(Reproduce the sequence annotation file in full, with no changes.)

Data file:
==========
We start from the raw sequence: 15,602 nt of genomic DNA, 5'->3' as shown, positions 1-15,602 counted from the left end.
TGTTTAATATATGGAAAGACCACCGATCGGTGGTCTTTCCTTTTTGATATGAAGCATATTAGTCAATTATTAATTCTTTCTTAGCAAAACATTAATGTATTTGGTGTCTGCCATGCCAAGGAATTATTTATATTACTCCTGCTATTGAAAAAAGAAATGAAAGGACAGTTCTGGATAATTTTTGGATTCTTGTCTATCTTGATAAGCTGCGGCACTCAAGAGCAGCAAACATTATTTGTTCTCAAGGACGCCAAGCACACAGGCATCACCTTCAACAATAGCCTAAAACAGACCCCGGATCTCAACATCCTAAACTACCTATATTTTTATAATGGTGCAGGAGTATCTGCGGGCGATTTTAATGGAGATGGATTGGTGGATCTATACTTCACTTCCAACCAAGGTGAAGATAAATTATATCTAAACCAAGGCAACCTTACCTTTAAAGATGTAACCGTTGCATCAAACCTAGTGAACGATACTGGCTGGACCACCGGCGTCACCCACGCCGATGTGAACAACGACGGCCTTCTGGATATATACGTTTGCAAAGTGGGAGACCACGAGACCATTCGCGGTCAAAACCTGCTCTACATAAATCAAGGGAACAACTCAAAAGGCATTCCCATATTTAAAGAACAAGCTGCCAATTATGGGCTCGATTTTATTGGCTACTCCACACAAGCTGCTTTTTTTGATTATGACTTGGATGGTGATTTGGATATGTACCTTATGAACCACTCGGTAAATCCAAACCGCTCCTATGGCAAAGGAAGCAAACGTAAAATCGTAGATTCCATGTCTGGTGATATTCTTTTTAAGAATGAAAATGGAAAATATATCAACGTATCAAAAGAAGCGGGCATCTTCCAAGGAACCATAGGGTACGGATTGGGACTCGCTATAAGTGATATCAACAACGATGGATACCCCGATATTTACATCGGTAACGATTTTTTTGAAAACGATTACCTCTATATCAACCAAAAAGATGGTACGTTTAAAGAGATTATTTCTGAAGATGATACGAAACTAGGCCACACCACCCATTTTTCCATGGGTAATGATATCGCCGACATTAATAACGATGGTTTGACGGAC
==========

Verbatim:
We start from the raw sequence: 15,602 nt of genomic DNA, 5'->3' as shown, positions 1-15,602 counted from the left end.
TGTTTAATATATGGAAAGACCACCGATCGGTGGTCTTTCCTTTTTGATATGAAGCATATTAGTCAATTATTAATTCTTTCTTAGCAAAACATTAATGTATTTGGTGTCTGCCATGCCAAGGAATTATTTATATTACTCCTGCTATTGAAAAAAGAAATGAAAGGACAGTTCTGGATAATTTTTGGATTCTTGTCTATCTTGATAAGCTGCGGCACTCAAGAGCAGCAAACATTATTTGTTCTCAAGGACGCCAAGCACACAGGCATCACCTTCAACAATAGCCTAAAACAGACCCCGGATCTCAACATCCTAAACTACCTATATTTTTATAATGGTGCAGGAGTATCTGCGGGCGATTTTAATGGAGATGGATTGGTGGATCTATACTTCACTTCCAACCAAGGTGAAGATAAATTATATCTAAACCAAGGCAACCTTACCTTTAAAGATGTAACCGTTGCATCAAACCTAGTGAACGATACTGGCTGGACCACCGGCGTCACCCACGCCGATGTGAACAACGACGGCCTTCTGGATATATACGTTTGCAAAGTGGGAGACCACGAGACCATTCGCGGTCAAAACCTGCTCTACATAAATCAAGGGAACAACTCAAAAGGCATTCCCATATTTAAAGAACAAGCTGCCAATTATGGGCTCGATTTTATTGGCTACTCCACACAAGCTGCTTTTTTTGATTATGACTTGGATGGTGATTTGGATATGTACCTTATGAACCACTCGGTAAATCCAAACCGCTCCTATGGCAAAGGAAGCAAACGTAAAATCGTAGATTCCATGTCTGGTGATATTCTTTTTAAGAATGAAAATGGAAAATATATCAACGTATCAAAAGAAGCGGGCATCTTCCAAGGAACCATAGGGTACGGATTGGGACTCGCTATAAGTGATATCAACAACGATGGATACCCCGATATTTACATCGGTAACGATTTTTTTGAAAACGATTACCTCTATATCAACCAAAAAGATGGTACGTTTAAAGAGATTATTTCTGAAGATGATACGAAACTAGGCCACACCACCCATTTTTCCATGGGTAATGATATCGCCGACATTAATAACGATGGTTTGACGGAC